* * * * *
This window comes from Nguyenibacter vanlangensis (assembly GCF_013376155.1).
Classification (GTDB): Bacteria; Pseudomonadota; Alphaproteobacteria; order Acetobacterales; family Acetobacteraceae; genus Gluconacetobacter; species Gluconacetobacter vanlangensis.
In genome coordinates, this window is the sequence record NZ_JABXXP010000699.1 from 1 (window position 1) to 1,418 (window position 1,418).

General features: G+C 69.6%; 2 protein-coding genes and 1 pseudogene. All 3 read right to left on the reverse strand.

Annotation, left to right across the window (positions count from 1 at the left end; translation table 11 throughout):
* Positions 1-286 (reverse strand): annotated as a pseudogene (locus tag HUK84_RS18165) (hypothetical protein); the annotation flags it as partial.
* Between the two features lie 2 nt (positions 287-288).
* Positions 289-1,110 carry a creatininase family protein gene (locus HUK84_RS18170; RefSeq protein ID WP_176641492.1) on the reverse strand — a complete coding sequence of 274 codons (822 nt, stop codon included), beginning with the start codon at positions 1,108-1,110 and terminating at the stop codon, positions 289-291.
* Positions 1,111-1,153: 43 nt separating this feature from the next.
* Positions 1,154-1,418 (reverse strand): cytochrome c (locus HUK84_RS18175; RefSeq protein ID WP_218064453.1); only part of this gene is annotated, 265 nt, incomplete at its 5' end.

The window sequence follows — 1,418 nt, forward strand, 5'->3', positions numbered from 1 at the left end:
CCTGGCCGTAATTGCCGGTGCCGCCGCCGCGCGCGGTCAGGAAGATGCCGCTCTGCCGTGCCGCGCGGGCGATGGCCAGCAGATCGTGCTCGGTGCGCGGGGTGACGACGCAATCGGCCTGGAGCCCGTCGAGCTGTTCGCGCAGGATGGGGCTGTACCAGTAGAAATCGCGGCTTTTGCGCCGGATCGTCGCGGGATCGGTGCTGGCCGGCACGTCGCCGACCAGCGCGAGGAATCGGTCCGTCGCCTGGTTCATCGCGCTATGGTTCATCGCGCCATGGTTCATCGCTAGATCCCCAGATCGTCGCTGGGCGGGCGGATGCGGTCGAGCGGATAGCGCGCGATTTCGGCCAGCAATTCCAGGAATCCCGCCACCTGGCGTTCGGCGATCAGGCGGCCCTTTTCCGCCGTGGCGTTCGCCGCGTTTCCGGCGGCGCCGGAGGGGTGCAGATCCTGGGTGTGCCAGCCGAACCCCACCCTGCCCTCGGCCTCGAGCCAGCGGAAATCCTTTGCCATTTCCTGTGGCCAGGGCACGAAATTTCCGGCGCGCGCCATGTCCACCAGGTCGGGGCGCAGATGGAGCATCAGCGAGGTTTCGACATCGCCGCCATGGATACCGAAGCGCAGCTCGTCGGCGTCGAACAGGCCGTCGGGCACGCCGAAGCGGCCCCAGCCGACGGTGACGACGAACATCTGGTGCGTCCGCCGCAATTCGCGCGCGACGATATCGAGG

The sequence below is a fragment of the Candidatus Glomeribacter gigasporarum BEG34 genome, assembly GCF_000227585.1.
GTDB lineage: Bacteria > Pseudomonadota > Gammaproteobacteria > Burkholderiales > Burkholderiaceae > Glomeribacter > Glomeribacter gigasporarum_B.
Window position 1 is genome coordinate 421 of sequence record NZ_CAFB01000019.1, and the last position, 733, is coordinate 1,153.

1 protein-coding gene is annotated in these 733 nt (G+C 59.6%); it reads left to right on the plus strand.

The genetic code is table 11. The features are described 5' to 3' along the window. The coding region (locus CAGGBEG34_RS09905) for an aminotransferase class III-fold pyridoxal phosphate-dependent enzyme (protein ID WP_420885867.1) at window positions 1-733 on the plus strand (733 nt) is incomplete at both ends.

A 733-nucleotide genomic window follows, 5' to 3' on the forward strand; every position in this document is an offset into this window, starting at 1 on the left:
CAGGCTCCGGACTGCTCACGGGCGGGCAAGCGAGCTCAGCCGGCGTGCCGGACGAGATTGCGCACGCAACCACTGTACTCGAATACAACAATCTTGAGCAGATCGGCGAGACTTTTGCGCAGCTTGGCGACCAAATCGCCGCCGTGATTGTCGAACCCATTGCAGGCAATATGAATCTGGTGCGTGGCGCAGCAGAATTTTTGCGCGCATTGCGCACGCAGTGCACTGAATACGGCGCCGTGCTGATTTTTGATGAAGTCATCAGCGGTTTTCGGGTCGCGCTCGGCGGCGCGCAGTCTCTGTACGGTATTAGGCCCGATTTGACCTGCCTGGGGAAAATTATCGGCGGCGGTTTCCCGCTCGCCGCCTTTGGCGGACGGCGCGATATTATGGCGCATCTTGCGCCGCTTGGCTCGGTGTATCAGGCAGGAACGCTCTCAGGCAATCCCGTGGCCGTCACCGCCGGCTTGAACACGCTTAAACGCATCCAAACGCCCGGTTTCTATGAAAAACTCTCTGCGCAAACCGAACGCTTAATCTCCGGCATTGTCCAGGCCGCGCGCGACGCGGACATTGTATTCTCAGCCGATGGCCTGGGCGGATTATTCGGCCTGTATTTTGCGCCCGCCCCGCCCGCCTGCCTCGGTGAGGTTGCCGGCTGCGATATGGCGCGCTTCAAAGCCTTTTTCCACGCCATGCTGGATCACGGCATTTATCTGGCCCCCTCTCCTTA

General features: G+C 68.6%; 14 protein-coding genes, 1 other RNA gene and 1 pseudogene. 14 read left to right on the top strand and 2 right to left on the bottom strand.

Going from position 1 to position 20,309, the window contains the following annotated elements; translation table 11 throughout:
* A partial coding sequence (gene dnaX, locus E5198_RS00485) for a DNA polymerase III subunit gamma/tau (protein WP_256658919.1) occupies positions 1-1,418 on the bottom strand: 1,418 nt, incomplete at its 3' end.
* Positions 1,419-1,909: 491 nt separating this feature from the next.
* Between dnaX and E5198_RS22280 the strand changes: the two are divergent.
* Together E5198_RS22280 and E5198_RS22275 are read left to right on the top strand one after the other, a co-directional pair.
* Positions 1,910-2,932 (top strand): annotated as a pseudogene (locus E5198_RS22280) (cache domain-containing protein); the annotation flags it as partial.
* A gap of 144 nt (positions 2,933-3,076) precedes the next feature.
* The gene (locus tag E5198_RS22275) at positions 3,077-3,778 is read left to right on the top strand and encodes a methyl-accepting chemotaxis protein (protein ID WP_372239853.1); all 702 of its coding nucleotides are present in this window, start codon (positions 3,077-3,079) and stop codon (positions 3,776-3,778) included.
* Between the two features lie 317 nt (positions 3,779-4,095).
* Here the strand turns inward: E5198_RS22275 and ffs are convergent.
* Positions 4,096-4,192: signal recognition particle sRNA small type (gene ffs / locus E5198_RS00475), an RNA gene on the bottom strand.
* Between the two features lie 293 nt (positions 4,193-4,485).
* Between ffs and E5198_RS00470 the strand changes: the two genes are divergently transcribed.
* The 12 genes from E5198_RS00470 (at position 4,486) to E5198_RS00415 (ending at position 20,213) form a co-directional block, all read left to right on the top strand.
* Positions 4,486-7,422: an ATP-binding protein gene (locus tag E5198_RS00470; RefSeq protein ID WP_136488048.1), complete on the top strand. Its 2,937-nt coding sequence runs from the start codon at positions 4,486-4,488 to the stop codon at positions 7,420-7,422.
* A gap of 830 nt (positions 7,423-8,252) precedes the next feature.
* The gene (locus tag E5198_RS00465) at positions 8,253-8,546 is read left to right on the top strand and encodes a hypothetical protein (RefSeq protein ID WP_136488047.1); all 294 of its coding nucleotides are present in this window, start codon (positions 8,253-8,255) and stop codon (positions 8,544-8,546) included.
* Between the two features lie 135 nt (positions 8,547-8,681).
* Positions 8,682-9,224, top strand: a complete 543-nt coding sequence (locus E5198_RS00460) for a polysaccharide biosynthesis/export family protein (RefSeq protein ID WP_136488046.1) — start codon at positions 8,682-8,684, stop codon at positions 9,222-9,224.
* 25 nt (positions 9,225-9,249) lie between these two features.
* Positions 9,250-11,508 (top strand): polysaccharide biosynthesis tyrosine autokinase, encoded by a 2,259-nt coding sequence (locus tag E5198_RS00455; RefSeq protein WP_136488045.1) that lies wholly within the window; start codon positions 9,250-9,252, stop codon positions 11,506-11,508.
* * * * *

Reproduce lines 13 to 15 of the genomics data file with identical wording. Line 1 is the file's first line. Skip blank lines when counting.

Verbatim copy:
The sequence below is a fragment of the Candidatus Glomeribacter gigasporarum BEG34 genome, assembly GCF_000227585.1.
GTDB lineage: Bacteria > Pseudomonadota > Gammaproteobacteria > Burkholderiales > Burkholderiaceae > Glomeribacter > Glomeribacter gigasporarum_B.
Window position 1 is genome coordinate 421 of sequence record NZ_CAFB01000019.1, and the last position, 733, is coordinate 1,153.